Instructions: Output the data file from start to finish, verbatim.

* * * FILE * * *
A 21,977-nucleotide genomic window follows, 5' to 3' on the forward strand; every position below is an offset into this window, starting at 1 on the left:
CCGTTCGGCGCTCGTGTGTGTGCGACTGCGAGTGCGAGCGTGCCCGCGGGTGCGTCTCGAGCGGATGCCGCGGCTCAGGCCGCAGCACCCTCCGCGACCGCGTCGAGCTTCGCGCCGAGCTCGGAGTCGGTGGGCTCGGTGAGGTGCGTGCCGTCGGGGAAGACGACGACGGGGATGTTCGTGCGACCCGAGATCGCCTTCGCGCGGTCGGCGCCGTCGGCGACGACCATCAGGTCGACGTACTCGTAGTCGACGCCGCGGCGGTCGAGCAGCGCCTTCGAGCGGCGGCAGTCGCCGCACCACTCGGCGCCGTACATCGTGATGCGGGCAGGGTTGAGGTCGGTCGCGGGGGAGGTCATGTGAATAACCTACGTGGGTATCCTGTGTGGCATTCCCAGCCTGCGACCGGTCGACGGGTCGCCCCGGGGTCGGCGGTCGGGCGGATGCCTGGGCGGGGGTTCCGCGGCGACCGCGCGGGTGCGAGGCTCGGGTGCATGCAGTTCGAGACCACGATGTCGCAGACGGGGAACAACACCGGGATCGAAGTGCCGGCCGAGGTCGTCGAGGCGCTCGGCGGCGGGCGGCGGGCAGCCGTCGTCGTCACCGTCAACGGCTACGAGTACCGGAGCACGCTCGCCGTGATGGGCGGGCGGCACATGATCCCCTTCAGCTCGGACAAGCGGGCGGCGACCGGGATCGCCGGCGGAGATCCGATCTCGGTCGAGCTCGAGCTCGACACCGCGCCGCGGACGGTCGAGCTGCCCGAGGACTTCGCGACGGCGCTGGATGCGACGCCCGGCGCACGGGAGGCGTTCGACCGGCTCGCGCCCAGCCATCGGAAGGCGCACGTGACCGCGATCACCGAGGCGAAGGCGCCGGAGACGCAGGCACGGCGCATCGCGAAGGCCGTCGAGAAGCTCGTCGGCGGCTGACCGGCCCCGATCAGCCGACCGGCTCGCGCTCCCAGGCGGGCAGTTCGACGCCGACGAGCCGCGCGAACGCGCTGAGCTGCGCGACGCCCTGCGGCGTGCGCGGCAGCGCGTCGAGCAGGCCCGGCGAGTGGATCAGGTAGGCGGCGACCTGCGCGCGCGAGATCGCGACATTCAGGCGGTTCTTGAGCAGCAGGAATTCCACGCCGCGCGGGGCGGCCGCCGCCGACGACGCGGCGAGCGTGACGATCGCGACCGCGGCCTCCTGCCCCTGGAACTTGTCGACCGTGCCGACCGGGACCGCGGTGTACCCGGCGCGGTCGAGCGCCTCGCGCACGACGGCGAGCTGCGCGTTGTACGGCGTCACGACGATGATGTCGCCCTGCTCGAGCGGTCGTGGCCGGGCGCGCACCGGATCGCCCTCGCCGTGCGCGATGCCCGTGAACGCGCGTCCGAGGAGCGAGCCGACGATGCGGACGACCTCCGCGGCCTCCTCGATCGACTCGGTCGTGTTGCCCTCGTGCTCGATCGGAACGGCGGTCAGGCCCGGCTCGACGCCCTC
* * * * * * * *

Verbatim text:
A 21,977-nucleotide genomic window follows, 5' to 3' on the forward strand; every position below is an offset into this window, starting at 1 on the left:
CCGTTCGGCGCTCGTGTGTGTGCGACTGCGAGTGCGAGCGTGCCCGCGGGTGCGTCTCGAGCGGATGCCGCGGCTCAGGCCGCAGCACCCTCCGCGACCGCGTCGAGCTTCGCGCCGAGCTCGGAGTCGGTGGGCTCGGTGAGGTGCGTGCCGTCGGGGAAGACGACGACGGGGATGTTCGTGCGACCCGAGATCGCCTTCGCGCGGTCGGCGCCGTCGGCGACGACCATCAGGTCGACGTACTCGTAGTCGACGCCGCGGCGGTCGAGCAGCGCCTTCGAGCGGCGGCAGTCGCCGCACCACTCGGCGCCGTACATCGTGATGCGGGCAGGGTTGAGGTCGGTCGCGGGGGAGGTCATGTGAATAACCTACGTGGGTATCCTGTGTGGCATTCCCAGCCTGCGACCGGTCGACGGGTCGCCCCGGGGTCGGCGGTCGGGCGGATGCCTGGGCGGGGGTTCCGCGGCGACCGCGCGGGTGCGAGGCTCGGGTGCATGCAGTTCGAGACCACGATGTCGCAGACGGGGAACAACACCGGGATCGAAGTGCCGGCCGAGGTCGTCGAGGCGCTCGGCGGCGGGCGGCGGGCAGCCGTCGTCGTCACCGTCAACGGCTACGAGTACCGGAGCACGCTCGCCGTGATGGGCGGGCGGCACATGATCCCCTTCAGCTCGGACAAGCGGGCGGCGACCGGGATCGCCGGCGGAGATCCGATCTCGGTCGAGCTCGAGCTCGACACCGCGCCGCGGACGGTCGAGCTGCCCGAGGACTTCGCGACGGCGCTGGATGCGACGCCCGGCGCACGGGAGGCGTTCGACCGGCTCGCGCCCAGCCATCGGAAGGCGCACGTGACCGCGATCACCGAGGCGAAGGCGCCGGAGACGCAGGCACGGCGCATCGCGAAGGCCGTCGAGAAGCTCGTCGGCGGCTGACCGGCCCCGATCAGCCGACCGGCTCGCGCTCCCAGGCGGGCAGTTCGACGCCGACGAGCCGCGCGAACGCGCTGAGCTGCGCGACGCCCTGCGGCGTGCGCGGCAGCGCGTCGAGCAGGCCCGGCGAGTGGATCAGGTAGGCGGCGACCTGCGCGCGCGAGATCGCGACATTCAGGCGGTTCTTGAGCAGCAGGAATTCCACGCCGCGCGGGGCGGCCGCCGCCGACGACGCGGCGAGCGTGACGATCGCGACCGCGGCCTCCTGCCCCTGGAACTTGTCGACCGTGCCGACCGGGACCGCGGTGTACCCGGCGCGGTCGAGCGCCTCGCGCACGACGGCGAGCTGCGCGTTGTACGGCGTCACGACGATGATGTCGCCCTGCTCGAGCGGTCGTGGCCGGGCGCGCACCGGATCGCCCTCGCCGTGCGCGATGCCCGTGAACGCGCGTCCGAGGAGCGAGCCGACGATGCGGACGACCTCCGCGGCCTCCTCGATCGACTCGGTCGTGTTGCCCTCGTGCTCGATCGGAACGGCGGTCAGGCCCGGCTCGACGCCCTC